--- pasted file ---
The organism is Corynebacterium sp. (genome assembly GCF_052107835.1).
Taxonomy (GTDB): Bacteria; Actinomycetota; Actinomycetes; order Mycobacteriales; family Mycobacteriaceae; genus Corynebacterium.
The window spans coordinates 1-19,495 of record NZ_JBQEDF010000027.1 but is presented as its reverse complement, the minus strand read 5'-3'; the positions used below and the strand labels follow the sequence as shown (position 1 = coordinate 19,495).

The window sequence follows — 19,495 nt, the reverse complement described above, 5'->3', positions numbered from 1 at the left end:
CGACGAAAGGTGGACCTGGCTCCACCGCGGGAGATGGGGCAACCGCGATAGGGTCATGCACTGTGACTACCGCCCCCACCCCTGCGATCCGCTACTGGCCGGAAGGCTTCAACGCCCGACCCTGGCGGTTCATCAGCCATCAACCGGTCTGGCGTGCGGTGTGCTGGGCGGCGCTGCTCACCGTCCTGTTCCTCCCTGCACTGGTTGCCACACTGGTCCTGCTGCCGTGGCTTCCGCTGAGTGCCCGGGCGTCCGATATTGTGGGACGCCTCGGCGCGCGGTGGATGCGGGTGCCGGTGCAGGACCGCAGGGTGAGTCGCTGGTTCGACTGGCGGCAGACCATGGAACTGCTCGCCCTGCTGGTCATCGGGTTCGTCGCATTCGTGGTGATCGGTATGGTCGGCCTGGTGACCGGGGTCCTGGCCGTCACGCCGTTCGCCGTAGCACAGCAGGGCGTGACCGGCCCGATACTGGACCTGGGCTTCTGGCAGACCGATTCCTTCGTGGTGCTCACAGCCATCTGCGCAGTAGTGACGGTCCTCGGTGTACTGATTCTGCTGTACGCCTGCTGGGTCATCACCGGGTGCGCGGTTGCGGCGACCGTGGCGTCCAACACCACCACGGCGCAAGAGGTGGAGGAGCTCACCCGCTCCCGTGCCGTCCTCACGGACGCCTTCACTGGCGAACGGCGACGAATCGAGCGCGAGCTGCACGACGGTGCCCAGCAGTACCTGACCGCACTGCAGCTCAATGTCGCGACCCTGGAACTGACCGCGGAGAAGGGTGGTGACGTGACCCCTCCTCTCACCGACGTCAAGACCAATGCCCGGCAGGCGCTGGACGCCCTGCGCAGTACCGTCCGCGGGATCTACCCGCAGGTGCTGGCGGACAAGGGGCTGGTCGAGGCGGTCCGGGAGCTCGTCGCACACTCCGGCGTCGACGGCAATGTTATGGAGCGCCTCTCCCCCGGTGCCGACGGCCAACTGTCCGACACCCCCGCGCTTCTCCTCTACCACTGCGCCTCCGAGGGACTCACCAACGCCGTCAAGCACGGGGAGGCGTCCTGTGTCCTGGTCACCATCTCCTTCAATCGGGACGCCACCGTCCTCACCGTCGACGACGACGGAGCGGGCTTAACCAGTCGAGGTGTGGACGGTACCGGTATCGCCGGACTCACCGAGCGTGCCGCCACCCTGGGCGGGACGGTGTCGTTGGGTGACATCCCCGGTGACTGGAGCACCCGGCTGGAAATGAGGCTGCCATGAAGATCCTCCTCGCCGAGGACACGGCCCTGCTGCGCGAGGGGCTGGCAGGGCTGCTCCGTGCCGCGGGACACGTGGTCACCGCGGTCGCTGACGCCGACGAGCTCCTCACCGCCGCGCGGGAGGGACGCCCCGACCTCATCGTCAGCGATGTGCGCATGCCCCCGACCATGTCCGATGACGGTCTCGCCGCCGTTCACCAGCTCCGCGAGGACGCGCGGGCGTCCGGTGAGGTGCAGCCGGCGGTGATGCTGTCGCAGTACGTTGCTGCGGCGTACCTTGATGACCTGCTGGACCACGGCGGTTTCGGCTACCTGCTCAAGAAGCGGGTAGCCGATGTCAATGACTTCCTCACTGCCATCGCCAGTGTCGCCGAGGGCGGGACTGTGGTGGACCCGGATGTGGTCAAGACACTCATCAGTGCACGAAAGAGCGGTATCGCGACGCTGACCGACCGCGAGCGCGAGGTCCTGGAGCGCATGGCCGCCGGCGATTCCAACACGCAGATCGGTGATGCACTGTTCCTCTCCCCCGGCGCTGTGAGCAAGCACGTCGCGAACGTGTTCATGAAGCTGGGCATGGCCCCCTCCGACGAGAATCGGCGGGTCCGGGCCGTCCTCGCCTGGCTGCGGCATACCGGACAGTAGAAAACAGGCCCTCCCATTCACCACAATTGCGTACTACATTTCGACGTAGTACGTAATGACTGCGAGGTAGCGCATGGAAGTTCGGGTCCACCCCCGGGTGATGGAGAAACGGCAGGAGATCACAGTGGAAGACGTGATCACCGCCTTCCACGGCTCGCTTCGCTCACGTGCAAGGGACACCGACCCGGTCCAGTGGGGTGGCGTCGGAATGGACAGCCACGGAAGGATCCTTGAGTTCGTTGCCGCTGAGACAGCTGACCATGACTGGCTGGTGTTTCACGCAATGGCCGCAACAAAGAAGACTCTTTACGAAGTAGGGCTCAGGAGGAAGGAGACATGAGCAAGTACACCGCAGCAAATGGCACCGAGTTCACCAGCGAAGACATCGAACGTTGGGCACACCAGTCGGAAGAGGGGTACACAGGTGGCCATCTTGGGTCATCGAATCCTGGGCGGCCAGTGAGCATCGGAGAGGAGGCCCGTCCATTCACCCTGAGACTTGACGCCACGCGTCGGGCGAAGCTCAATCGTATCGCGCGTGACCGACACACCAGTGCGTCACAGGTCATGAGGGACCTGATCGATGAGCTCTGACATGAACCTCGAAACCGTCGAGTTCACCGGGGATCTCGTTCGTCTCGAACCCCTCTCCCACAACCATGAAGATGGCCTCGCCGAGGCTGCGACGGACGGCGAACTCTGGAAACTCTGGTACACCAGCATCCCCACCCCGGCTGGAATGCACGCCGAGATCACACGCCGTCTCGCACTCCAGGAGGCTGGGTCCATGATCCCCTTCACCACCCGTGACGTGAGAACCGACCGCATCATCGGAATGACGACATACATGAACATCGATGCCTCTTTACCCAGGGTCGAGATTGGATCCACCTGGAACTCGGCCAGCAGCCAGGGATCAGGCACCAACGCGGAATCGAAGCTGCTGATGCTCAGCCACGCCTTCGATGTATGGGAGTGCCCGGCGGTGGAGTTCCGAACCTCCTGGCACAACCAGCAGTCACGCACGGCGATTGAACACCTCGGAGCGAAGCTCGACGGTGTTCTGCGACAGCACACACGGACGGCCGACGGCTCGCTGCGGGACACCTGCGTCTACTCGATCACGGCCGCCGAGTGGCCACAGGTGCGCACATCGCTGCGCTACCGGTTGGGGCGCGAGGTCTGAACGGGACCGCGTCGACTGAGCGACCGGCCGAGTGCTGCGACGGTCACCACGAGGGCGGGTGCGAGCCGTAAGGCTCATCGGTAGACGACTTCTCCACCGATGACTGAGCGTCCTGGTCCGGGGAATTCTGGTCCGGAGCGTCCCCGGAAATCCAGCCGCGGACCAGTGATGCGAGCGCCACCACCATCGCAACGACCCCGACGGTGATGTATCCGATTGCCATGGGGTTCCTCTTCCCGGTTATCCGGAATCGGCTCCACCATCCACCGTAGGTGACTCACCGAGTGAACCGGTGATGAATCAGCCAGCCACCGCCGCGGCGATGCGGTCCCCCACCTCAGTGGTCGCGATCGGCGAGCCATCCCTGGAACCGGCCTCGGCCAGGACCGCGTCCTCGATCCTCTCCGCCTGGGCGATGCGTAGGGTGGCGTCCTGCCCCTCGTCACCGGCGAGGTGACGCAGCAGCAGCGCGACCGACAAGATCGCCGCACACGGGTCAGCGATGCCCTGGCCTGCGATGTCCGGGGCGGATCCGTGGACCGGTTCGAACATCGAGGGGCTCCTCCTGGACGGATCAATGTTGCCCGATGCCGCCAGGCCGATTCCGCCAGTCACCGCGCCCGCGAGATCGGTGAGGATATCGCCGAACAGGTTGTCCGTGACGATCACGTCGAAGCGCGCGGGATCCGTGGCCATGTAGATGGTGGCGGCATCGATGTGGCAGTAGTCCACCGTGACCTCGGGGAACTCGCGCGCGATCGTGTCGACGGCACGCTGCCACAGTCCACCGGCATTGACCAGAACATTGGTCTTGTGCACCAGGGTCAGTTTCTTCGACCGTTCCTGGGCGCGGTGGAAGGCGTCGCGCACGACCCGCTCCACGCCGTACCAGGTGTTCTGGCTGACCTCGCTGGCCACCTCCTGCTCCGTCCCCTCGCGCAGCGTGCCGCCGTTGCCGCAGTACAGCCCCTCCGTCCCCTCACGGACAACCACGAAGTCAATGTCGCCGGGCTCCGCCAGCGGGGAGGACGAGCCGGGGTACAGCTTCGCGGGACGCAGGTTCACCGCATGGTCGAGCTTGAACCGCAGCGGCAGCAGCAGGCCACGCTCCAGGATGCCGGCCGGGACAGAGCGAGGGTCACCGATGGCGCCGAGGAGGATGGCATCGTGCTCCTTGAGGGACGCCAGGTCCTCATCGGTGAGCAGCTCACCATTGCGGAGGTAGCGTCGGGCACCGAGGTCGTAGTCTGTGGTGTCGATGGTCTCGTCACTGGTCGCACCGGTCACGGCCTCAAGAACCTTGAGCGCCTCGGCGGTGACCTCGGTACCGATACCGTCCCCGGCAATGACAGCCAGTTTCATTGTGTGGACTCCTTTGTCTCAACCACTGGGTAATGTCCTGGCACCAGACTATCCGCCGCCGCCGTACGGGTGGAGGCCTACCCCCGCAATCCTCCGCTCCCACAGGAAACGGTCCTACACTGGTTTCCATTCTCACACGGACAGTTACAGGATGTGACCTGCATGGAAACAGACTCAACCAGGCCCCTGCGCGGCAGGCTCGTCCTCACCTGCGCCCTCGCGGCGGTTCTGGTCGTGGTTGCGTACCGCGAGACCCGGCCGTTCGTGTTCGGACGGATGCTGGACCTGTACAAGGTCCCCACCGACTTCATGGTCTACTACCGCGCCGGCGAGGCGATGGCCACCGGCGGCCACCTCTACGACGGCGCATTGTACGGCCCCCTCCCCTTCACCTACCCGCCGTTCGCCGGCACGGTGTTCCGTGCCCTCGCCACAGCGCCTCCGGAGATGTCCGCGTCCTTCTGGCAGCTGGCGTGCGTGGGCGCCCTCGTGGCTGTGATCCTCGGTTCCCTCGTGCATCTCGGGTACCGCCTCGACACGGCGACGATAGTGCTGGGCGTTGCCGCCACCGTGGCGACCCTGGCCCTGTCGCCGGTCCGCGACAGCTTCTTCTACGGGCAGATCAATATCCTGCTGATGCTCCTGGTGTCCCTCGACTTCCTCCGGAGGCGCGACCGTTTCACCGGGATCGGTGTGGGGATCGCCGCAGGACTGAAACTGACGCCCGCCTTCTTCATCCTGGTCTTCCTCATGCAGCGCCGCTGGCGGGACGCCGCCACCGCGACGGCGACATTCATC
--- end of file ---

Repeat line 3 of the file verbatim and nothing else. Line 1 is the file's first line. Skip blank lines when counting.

The window spans coordinates 1-19,495 of record NZ_JBQEDF010000027.1 but is presented as its reverse complement, the minus strand read 5'-3'; the positions used below and the strand labels follow the sequence as shown (position 1 = coordinate 19,495).